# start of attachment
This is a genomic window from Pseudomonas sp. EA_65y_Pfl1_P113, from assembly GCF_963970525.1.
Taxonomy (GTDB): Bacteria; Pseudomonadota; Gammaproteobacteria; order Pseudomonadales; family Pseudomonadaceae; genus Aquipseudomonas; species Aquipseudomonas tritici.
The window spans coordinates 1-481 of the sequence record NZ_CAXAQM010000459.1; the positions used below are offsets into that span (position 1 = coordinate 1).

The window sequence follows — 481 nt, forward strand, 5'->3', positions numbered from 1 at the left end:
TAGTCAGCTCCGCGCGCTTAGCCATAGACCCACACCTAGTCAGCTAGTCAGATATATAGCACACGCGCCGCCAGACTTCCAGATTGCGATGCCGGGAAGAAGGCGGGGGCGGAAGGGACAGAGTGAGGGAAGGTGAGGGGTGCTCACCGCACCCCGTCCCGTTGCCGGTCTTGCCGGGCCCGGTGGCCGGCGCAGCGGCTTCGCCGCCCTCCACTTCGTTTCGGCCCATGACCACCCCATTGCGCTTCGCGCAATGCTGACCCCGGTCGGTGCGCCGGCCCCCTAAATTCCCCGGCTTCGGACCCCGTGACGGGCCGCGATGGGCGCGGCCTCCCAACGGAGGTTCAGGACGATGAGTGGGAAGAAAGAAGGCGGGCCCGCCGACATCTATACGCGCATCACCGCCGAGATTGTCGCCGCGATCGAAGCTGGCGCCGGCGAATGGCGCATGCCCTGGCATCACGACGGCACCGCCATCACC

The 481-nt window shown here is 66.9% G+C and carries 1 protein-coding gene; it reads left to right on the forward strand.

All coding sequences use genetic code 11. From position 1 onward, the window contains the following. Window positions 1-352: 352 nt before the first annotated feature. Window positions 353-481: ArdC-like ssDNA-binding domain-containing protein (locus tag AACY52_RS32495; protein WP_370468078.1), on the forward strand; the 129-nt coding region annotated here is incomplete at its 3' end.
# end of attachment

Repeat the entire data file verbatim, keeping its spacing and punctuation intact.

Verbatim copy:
This is a genomic window from Pseudomonas sp. EA_65y_Pfl1_P113, from assembly GCF_963970525.1.
Taxonomy (GTDB): Bacteria; Pseudomonadota; Gammaproteobacteria; order Pseudomonadales; family Pseudomonadaceae; genus Aquipseudomonas; species Aquipseudomonas tritici.
The window spans coordinates 1-481 of the sequence record NZ_CAXAQM010000459.1; the positions used below are offsets into that span (position 1 = coordinate 1).

The window sequence follows — 481 nt, forward strand, 5'->3', positions numbered from 1 at the left end:
TAGTCAGCTCCGCGCGCTTAGCCATAGACCCACACCTAGTCAGCTAGTCAGATATATAGCACACGCGCCGCCAGACTTCCAGATTGCGATGCCGGGAAGAAGGCGGGGGCGGAAGGGACAGAGTGAGGGAAGGTGAGGGGTGCTCACCGCACCCCGTCCCGTTGCCGGTCTTGCCGGGCCCGGTGGCCGGCGCAGCGGCTTCGCCGCCCTCCACTTCGTTTCGGCCCATGACCACCCCATTGCGCTTCGCGCAATGCTGACCCCGGTCGGTGCGCCGGCCCCCTAAATTCCCCGGCTTCGGACCCCGTGACGGGCCGCGATGGGCGCGGCCTCCCAACGGAGGTTCAGGACGATGAGTGGGAAGAAAGAAGGCGGGCCCGCCGACATCTATACGCGCATCACCGCCGAGATTGTCGCCGCGATCGAAGCTGGCGCCGGCGAATGGCGCATGCCCTGGCATCACGACGGCACCGCCATCACC

The 481-nt window shown here is 66.9% G+C and carries 1 protein-coding gene; it reads left to right on the forward strand.

All coding sequences use genetic code 11. From position 1 onward, the window contains the following. Window positions 1-352: 352 nt before the first annotated feature. Window positions 353-481: ArdC-like ssDNA-binding domain-containing protein (locus tag AACY52_RS32495; protein WP_370468078.1), on the forward strand; the 129-nt coding region annotated here is incomplete at its 3' end.